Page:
[Heb., math·noʹyim, the (exterior) lumbar region and small of the back].
The word is generally translated “hips” or “loins,” although there is another Hebrew word that more specifically means “loins.”—See LOINS.
A belt was often worn at the hips, especially by the soldier, who slipped a sheathed sword or dagger under the belt or fastened the sword sheath to it. (2 Sam. 20:8; Neh. 4:18) The recorder wore his inkhorn at the hips, placed under his belt or sash. (Ezek. 9:2) Sackcloth was worn around the hips as a sign of mourning.—Gen. 37:34; Amos 8:10.
Before engaging in any form of vigorous physical activity a person would ‘gird up his hips,’ often by pulling the ends of his loose, flowing garment between his legs and tucking those ends under his sash. The Israelites in Egypt ate the passover with their hips girded, ready to march out of the land. Elijah was similarly prepared when he ran before Ahab’s chariot.—Ex. 12:11; 1 Ki. 18:46.
The muscles in the area of the hips play a major part in picking up and carrying heavy loads; hence the appropriateness of the statement at Psalm 66:11, “you have put pressure on our hips.” Strengthening the hips would denote getting ready to exert power, as for a fight. (Nah. 2:1) The good wife girds her hips with strength and invigorates her arms to carry out her multitudinous activities for the well-being of the household. (Prov. 31:17) Conversely, those who have been reduced to a weakened condition by fear, distress, or defeat are said to have wobbling or shaking hips. (Ps. 69:23; Ezek. 21:6; 29:7) To ungird the hips of kings means to take away their strength.—Isa. 45:1.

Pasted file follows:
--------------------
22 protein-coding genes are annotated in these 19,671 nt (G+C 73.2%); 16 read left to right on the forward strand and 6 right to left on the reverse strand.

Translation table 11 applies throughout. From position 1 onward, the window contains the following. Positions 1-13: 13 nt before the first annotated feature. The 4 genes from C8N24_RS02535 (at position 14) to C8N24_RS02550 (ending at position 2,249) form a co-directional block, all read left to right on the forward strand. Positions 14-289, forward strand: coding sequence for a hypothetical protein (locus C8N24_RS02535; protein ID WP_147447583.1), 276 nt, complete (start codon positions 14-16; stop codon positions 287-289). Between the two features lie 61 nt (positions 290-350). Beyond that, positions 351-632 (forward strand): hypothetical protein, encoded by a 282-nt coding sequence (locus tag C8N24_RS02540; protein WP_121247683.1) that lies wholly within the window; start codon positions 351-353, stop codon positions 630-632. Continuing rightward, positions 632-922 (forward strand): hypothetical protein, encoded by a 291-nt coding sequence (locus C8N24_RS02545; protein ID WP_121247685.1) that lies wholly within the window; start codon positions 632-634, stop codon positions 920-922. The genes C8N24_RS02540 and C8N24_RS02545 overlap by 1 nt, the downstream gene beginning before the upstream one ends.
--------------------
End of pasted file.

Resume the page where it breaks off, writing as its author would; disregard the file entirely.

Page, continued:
Jehovah spoke of the houses of Israel and Judah as having been like a belt on his hips, so closely had he held them to himself, in order that they might become to him a praise and something beautiful. (Jer. 13:11) Jesus Christ is prophetically pictured as reigning with righteousness as the belt of his hips and faithfulness as the belt of his loins. This may refer to the fact that all the active powers of Jesus Christ adhere unchangeably to righteousness and faithfulness.—Isa. 11:1, 5.